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CID sleuths grill JKIA night shift workers for hours

By By Moses Michira | August 8th 2013

By Moses Michira

Nairobi, Kenya: Airport employees who were working when fire broke out were detained for questioning as investigations narrowed to why the inferno spread faster than it could be contained.

Detectives from CID were holed up in a closed-door probe with workers stationed where the fire started, believed to be the Immigration Desk in the international arrivals area.

By late evening yesterday, about a dozen employees were still being questioned by the sleuths, who included CID Director Ndegwa Muhoro. He declined to divulge the likely leads his officers were following as the cause of the dawn blaze.

“I do not want to speculate but we are leaving our men to do their investigation,” said Mr Muhoro. Airport employees who reported to work for the day shift said their colleagues had been questioned from mid-morning soon after President Uhuru Kenyatta left the airport at about 9am.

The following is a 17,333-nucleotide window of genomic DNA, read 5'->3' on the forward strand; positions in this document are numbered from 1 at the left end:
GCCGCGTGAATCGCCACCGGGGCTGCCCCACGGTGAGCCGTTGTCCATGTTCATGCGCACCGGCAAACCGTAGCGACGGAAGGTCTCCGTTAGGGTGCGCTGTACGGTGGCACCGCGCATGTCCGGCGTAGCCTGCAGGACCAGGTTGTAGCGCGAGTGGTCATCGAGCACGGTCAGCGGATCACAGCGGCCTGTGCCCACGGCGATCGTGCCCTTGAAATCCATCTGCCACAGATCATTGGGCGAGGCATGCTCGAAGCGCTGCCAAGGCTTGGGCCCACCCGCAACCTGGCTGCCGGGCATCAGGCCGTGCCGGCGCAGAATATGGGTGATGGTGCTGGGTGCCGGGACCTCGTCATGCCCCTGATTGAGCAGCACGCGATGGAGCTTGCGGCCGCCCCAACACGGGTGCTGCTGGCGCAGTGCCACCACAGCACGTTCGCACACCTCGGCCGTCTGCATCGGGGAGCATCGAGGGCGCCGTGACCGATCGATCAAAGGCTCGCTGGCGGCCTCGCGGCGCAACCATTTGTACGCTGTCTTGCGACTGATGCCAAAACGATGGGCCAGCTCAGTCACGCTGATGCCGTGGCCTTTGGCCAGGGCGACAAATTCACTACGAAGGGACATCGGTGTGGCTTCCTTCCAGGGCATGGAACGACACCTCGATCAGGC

Detained workers were seated at a table in a restaurant that did not operate yesterday, with two CID officers, as they gave accounts of events before the fire started.

The arrivals’ hall, which houses several businesses, including banks, exchange bureaux and tour operators, was extensively damaged by the huge fire that was contained after more than six hours.

Smoke could still be seen billowing from the international arrivals terminal last evening, with several fire engines and firemen on stand-by. 

Head of security at KAA, Eric Kiraithe, who arrived at JKIA shortly after the fire broke out, described the speed of the blaze as “unbelievable” and like “nothing he had ever seen”. 

“When I got here at about 5am, there was just smoke, then we evacuated everyone,” said Mr Kiraithe.

Less than ten minutes after asking workers to suspend refuelling to avert the possibility of a new fire, he noticed that the fire had engulfed the entire arrivals terminal, with flames rising over the storeyed block.

“I ordered the planes to be moved because the fire was now serious and anything could happen,” he added. 

A large jet, which he did not immediately recognise, took off in the ensuing confusion, raising fears some of its passengers may have been left behind.

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